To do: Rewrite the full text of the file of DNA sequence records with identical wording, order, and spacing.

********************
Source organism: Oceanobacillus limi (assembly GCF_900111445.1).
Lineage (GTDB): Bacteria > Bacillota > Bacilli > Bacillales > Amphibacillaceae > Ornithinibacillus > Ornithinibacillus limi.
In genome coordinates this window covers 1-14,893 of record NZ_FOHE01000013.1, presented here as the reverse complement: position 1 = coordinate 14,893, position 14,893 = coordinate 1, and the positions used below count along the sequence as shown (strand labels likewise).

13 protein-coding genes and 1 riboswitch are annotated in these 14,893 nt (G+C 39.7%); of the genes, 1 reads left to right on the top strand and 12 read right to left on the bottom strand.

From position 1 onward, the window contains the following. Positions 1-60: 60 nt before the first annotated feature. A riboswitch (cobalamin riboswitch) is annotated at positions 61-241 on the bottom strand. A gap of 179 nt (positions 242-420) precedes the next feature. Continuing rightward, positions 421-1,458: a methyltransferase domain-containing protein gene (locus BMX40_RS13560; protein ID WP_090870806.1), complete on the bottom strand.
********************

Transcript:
Source organism: Oceanobacillus limi (assembly GCF_900111445.1).
Lineage (GTDB): Bacteria > Bacillota > Bacilli > Bacillales > Amphibacillaceae > Ornithinibacillus > Ornithinibacillus limi.
In genome coordinates this window covers 1-14,893 of record NZ_FOHE01000013.1, presented here as the reverse complement: position 1 = coordinate 14,893, position 14,893 = coordinate 1, and the positions used below count along the sequence as shown (strand labels likewise).

13 protein-coding genes and 1 riboswitch are annotated in these 14,893 nt (G+C 39.7%); of the genes, 1 reads left to right on the top strand and 12 read right to left on the bottom strand.

From position 1 onward, the window contains the following. Positions 1-60: 60 nt before the first annotated feature. A riboswitch (cobalamin riboswitch) is annotated at positions 61-241 on the bottom strand. A gap of 179 nt (positions 242-420) precedes the next feature. Continuing rightward, positions 421-1,458: a methyltransferase domain-containing protein gene (locus BMX40_RS13560; protein ID WP_090870806.1), complete on the bottom strand.